Border Crisis Leads To More Federal Investigations Of Money-Laundering


The increasingly costly and divisive border crisis is pushing federal investigators to crack down on money-laundering schemes they say are being used to smuggle thousands of Central American children into the U.S., reports the Los Angeles Times. Agents from the Department of Homeland Security and the Treasury Department’s Financial Crimes Enforcement Network (FinCEN), are targeting suspicious patterns of deposits and withdrawals through “funnel accounts” held at U.S. banks.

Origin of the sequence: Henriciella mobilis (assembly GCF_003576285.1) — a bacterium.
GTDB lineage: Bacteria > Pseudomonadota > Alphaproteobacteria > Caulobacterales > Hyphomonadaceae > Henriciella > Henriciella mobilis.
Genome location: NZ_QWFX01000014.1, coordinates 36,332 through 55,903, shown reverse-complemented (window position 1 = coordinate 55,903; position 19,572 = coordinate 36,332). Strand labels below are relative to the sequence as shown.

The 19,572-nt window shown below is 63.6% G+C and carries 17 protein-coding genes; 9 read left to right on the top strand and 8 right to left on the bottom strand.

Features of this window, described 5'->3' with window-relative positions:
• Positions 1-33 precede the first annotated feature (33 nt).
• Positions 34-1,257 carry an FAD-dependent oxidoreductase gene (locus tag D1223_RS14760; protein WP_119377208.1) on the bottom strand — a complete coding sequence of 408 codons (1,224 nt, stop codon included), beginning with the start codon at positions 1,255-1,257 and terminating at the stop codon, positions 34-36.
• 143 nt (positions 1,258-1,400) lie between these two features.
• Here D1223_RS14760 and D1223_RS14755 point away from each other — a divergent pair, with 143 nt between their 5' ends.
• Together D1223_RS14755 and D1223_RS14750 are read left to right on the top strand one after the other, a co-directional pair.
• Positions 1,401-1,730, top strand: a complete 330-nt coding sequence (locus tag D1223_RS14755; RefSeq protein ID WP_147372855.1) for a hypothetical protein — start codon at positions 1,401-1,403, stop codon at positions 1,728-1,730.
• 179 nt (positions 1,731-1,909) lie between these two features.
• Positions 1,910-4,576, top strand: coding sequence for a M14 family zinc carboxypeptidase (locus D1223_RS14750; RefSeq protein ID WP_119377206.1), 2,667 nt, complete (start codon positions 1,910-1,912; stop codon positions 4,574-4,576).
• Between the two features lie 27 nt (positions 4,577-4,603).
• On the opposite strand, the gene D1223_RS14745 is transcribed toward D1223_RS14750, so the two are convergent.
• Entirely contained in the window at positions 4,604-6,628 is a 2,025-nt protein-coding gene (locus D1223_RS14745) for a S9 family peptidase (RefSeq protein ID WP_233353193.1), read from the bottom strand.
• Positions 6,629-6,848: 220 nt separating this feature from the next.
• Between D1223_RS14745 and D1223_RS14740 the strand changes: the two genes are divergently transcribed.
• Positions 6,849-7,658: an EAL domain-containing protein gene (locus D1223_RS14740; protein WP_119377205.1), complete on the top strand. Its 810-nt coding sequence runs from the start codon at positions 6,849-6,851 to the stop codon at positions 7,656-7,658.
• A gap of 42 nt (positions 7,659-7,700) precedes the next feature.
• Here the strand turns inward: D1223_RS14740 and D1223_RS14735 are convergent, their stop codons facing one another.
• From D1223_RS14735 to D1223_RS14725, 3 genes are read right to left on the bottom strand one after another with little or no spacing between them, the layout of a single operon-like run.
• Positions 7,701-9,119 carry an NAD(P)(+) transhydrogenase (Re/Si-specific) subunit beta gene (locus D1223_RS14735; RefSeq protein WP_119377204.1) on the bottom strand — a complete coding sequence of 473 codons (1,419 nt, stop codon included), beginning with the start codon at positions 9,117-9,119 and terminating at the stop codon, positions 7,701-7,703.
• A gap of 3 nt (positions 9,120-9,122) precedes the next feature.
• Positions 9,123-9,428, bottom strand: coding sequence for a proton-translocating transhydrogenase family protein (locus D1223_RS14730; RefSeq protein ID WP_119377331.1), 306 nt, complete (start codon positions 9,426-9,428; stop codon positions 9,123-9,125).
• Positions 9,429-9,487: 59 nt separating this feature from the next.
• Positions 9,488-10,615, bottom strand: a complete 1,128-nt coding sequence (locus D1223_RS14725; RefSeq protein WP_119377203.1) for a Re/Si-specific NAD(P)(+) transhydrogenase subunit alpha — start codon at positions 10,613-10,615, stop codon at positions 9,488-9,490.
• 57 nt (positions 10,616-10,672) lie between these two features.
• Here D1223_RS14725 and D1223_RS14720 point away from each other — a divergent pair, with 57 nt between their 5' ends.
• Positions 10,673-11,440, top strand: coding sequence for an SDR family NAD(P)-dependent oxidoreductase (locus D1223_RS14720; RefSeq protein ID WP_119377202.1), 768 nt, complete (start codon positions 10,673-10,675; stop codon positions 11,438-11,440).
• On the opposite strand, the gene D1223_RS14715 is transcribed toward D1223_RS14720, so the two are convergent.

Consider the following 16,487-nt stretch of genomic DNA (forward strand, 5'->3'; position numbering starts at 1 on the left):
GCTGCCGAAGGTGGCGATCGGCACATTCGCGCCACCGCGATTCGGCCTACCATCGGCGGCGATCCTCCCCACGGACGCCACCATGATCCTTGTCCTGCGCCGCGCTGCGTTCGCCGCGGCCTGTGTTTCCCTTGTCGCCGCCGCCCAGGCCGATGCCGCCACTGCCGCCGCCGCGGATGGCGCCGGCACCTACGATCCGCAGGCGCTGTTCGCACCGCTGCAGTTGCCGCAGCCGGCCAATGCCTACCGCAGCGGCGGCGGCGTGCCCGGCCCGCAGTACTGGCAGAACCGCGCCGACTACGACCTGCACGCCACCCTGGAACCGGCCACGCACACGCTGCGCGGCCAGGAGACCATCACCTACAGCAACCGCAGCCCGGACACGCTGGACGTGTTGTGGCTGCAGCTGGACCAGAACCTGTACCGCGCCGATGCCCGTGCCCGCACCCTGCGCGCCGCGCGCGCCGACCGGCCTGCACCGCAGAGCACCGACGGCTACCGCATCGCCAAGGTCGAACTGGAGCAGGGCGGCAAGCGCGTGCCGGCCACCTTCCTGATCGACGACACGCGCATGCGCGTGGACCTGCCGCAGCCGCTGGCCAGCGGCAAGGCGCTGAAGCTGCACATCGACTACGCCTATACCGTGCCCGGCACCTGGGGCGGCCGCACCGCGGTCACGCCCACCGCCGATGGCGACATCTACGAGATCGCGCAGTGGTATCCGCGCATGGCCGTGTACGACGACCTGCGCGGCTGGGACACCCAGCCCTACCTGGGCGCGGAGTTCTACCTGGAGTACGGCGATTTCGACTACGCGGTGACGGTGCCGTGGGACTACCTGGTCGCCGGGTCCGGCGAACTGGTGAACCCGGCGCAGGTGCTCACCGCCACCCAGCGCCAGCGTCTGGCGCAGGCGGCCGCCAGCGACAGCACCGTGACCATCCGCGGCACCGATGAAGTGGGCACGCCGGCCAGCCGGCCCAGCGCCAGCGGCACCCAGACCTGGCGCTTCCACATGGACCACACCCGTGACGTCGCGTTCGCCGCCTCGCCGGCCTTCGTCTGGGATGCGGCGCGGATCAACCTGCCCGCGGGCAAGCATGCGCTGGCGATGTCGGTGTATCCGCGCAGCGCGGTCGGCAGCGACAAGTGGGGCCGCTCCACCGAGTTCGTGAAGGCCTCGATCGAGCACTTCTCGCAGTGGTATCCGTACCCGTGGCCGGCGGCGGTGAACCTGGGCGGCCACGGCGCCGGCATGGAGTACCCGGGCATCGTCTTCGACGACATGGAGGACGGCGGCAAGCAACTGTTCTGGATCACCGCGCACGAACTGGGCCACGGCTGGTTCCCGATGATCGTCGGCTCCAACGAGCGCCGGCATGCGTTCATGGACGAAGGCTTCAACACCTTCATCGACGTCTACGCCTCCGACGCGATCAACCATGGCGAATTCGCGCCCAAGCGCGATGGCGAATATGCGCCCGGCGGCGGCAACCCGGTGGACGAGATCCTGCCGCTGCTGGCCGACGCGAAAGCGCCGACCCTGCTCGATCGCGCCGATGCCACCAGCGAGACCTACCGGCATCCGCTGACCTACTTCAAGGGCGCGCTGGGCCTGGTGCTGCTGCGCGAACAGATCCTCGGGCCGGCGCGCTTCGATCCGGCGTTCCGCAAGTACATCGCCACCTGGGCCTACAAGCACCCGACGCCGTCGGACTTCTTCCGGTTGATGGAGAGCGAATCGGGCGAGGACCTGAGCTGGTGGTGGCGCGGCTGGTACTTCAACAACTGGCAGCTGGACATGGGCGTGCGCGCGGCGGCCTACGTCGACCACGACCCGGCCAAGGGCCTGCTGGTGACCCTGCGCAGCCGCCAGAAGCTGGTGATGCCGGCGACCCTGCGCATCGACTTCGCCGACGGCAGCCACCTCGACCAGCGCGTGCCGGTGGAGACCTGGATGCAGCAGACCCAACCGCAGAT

Human-smuggling rings are using such bank transactions to fund their activities, officials said. In recent months, the arrests of several low-level money launderers, drivers, scouts and guides have bolstered and expanded the government’s ongoing effort. Nearly 57,000 unaccompanied children, mostly from El Salvador, Guatemala and Honduras, have been apprehended crossing into the U.S. since Oct. 1, overwhelming Border Patrol stations and social services. As a result, federal anti-money-laundering agents who once focused on dismantling violent drug cartels are turning their investigative firepower to human-smuggling networks.

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